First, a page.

Underwater Farming

In areas both urban and rural, our land is becoming dirt-poor, lacking the moisture and microbes needed to grow healthy food. In fact, according to an article published on November 19th, 2018 in Earth Island Journal, a third of the world’s land surface is no longer as productive as it once was. This rapid rate of decline in our soil quality is known as topsoil erosion: the wearing away of a field’s surface layer of soil by the natural forces of water and wind. So, what if instead of growing our food on the surface, we started utilizing the vast area below the waves?

Nemo’s Garden is an underwater farming project that uses transparent bubbles, or biospheres, to house edible plants. It began in 2012, so it is still a fairly new idea, but its long-term goal is to help humankind overcome the problems associated with topsoil erosion and the lack of fertile land. Nemo’s Garden is anchored to the floor of the sea just 100 meters off the coast of Noli, Italy. While the actual cost of this project has not been made public, Nemo’s Garden’s official Kickstarter page has received $31,000 of their $30,000 goal to continue the further development of their biospheres. 

Currently, Nemo’s Garden has six air-filled clear plastic biospheres located 20 feet underwater and, according to a March 19th, 2018 article from Euronews, each biosphere can hold up to approximately 2,000 liters of air, three divers at a time, and house at least 60 plants. The article continues to note that the plants are grown hydroponically, meaning that they are grown without soil in a controlled environment. Instead, a nutrient rich solution is used to deliver water and minerals to their roots, allowing them to be harvested at a much faster rate. Since Nemo’s Garden began, they’ve successfully grown 26 different kinds of plants including basil, garlic, lettuce, strawberries, beans, oak, turnip tops, and red cabbage. In the future, the group would like to build a few more biospheres to experiment with other crops, such as mushrooms, which should thrive in the humid environment.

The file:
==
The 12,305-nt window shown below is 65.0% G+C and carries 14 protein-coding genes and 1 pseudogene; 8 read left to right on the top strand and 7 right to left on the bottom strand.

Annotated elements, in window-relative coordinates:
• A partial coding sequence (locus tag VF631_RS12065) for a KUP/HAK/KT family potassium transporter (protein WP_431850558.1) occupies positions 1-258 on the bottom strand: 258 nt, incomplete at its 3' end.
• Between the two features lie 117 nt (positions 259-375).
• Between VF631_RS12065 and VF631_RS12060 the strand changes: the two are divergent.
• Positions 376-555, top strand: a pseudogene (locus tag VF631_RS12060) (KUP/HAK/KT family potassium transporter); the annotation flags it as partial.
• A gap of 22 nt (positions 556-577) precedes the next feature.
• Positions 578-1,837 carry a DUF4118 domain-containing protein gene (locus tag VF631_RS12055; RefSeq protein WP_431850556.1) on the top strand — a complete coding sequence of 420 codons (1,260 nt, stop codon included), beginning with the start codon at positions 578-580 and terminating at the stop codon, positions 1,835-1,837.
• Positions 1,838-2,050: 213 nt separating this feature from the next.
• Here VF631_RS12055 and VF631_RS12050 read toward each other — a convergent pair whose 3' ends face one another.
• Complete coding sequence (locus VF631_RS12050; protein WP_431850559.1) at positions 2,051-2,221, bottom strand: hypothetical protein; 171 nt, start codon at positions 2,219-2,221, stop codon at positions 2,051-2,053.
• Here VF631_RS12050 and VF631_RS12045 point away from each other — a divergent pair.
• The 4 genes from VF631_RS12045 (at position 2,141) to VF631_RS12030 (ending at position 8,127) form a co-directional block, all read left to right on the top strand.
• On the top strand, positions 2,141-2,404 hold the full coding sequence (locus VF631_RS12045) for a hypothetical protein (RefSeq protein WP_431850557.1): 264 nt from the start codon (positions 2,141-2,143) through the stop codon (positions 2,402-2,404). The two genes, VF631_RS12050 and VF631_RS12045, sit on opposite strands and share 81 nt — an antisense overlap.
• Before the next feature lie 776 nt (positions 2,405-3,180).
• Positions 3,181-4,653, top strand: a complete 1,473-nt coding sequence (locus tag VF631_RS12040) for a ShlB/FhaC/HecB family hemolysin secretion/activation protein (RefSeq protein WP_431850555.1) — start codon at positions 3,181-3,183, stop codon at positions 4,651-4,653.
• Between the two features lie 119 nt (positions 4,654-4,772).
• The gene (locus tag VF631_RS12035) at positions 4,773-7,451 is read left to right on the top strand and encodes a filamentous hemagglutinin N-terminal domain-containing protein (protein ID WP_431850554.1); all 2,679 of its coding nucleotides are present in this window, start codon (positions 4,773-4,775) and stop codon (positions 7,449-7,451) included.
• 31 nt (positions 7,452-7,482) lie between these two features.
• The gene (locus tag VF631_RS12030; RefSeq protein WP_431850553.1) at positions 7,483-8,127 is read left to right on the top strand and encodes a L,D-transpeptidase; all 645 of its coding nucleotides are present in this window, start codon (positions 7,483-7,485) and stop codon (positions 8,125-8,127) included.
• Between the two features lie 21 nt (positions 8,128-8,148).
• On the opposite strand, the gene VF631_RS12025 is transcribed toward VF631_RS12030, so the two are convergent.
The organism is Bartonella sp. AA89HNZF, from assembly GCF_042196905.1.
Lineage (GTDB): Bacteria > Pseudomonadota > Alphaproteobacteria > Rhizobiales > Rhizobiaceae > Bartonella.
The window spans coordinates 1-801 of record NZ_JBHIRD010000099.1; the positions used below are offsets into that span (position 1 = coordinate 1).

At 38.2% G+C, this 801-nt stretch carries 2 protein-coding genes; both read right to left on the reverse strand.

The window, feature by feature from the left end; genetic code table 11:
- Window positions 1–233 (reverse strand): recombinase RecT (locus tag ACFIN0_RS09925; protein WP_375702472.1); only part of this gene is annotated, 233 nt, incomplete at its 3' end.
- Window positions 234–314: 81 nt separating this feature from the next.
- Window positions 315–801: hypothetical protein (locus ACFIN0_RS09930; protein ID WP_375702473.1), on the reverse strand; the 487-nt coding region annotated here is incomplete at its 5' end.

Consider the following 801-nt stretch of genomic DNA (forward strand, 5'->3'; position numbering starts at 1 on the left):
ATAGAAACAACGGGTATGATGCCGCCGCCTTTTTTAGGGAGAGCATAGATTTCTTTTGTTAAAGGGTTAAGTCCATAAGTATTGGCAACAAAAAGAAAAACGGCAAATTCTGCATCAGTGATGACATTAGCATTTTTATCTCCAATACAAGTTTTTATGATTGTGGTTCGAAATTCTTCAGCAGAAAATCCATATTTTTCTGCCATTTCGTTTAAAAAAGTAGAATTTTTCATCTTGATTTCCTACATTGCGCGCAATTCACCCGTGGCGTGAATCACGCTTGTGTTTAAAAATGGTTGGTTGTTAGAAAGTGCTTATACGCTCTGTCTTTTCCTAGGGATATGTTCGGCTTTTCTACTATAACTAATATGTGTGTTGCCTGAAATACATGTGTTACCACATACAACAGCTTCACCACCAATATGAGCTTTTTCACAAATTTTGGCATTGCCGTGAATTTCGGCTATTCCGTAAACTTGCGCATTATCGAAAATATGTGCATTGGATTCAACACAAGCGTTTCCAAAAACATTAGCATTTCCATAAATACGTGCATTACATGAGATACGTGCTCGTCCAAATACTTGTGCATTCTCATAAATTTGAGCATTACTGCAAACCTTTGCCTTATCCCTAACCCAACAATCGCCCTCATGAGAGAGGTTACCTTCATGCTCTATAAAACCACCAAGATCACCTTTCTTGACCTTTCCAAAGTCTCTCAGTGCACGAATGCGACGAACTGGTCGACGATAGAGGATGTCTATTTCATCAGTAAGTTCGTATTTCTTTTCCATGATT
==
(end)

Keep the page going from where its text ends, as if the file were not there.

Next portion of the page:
A March 13, 2018 article from Business Insider reports that at the center of Nemo’s Garden stands, what they call, the Tree of Life: a 12-foot-tall, 10-foot-wide metal structure that conceals the cables running to each biosphere and allows the divers to monitor the area from above, controlling the light levels through a live camera feed.

The Nemo’s Garden official website, last updated in 2019, explains the functions of the Tree of Life in more detail. Each biosphere, is equipped with sensors for CO2, O2, humidity, air temperature, and illumination. The Tree of Life utilizes an underwater communication system so that all divers may communicate with each other, as well as the surface. Basically, the Tree of Life acts as the central hub for all the input and output of biosphere data.